The attic ran from the front to the back of the house, with floor to ceiling windows at each end. On either side were gables inset with smaller windows providing light for the middle of the space. Alison walked to the far end of the room so that she could look at the back garden and beyond. Below her stretched the garden, with the ravine sprawling beyond it, and, farther out, the hazy purple hills of the moors. Small flashes of light twinkled from cars travelling on distant roadways across the land. Drifts of woodsmoke rose from remote farmhouses. The golden stain of sunset was spreading across the sky. Even through the cobwebbed dirty windows, the scene was one that enlarged her heart with happiness. She stayed and looked at it for a long time.
When she finally decided to go back downstairs, Alison walked along the other side of the attic, examining things as she passed them. Most things had been wrapped and put in boxes. She came to something she didn’t recognize. It was an ornate brass and marble lamp standing on a container beside the gable window. The lamp was still plugged into an old socket. She stood for a moment, debating whether or not to risk trying the switch. Through the window beside her, she could see the house that neighboured hers to the east. She saw a window on the level below and realised that it must be a bedroom. The curtains were open. A man was in the room, sitting at a desk, his back to her. There was a computer on the desk. He seemed to be watching a movie. Alison felt uncomfortable, intrusive and prurient, and she turned away.
The lamp was something left behind by previous owners. It was dusty and the shade needed cleaning but the jade green marble base was beautiful. Alison decided to try it. She bent down and pressed the switch and the bulb glowed, it’s thin filaments throwing off a surprising amount of light in the darkening space. As she stood up to admire the lamp, out of the corner of her eye she saw movement.
The man was standing at the window now. He was looking up at her. He was staring at her. Before Alison had a chance to think about what to do, the man pulled the curtains together in a quick, savage motion.
The man was youngish, in his thirties, perhaps, and stocky, with blond hair. He had been wearing a tee shirt and shorts. He had small blue eyes and a round, child-like face. The look on his face had shocked her. His teeth had been clenched and bared. He had been snarling at her.
Alison’s heart was hammering at her chest. She switched off the lamp. Evening gloom filled the attic. She stood looking at the closed curtains of the other house for a while, not sure what to do. There was no more movement in the window. After a few minutes she picked her way through the darkness and made her way back down the stairs.
The sun warmed the world early the following day. Alison took her breakfast toast and coffee out on the patio. A riot of bird life filled the trees and bushes of the garden. It was already bright. A lazy sun hung low in the eastern sky. A pair of blackbirds ran along the borders of the lawn, halting, pecking, and running again. Somewhere on the other side of the house she heard a car start up and then drive slowly away. Dogs began barking. There was a floral scent in the air, though she couldn’t name the fragrance or identify its source. She felt the smile from yesterday spread over her lips again. When she tasted the coffee, her mouth filled with pleasure.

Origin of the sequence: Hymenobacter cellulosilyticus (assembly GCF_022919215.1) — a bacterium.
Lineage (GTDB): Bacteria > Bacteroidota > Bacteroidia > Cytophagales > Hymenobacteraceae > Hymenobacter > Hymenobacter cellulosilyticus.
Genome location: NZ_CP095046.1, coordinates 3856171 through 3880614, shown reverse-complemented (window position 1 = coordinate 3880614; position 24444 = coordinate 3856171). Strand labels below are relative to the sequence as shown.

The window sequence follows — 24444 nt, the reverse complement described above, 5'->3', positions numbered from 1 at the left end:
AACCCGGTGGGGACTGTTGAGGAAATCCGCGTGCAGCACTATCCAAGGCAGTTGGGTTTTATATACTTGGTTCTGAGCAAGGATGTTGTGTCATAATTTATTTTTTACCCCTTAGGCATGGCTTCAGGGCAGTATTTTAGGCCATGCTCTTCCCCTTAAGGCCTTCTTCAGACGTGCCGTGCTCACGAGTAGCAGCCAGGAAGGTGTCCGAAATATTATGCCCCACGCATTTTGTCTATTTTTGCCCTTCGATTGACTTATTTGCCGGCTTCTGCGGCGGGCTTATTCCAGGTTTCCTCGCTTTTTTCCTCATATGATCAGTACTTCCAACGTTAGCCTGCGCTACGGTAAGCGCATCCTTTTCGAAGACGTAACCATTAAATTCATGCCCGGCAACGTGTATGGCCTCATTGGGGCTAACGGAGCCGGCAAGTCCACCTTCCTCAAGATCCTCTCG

Alison looked out at the garden. It had been well tended in the past but it was looking overgrown and neglected now. Ideas of what she could do with this long green space began to form. She already had dozens of projects in mind for the house itself. She would have to find someone to help her with the garden. There was a file in the kitchen with some notes from the estate agent and the previous owners. Perhaps there would be something in there. She stretched her arms and yawned and smiled. There was no rush. She decided to enjoy the moment. And the coffee.
The patio was flagged with broad York stone. Alison slid out of her sandals and got up and walked barefoot to the edge of the patio, feeling connected to the land with each cool step. She had a cup of coffee in one hand and a slice of toast in the other and felt somehow decadent. She imagined herself standing here in thirty or forty years time, doing the same thing, feeling the same fullness, smiling the same smile. There was no question that she was ever going to leave this place.
It struck her then that this was where she would die.
The thought froze her in the moment. Her vision became unfocused and she felt as though she were drifting away, out of herself. The understanding that this would be her last home took hold of her and she became aware of everything about the house, of everything around her, the bricks of the walls, the cherry trees, the lilac bushes, the sense of being observed.
A beech hedge on her left screened the garden from its neighbour. In full summer leaf, the hedge was thick and almost impenetrable, but some sections were thinner than others. Through a patch in the lattice of branches she saw the silhouette of a figure. Alison remembered the man at the window last night.
“Hello?” she said.
There was no response. Alison turned and placed the coffee cup on the table and called out again.
“Hi, there,” she said. There was no answer. “I’m Alison. Your new neighbour. Could we talk, please?”
Alison squinted at the thin patch of hedge but the figure had gone. The absence just made her more tense. She still had a sense of being watched. In spite of the warm morning sun she shivered. She called again.
The only answer was birdsong. She gave up and went back into the house.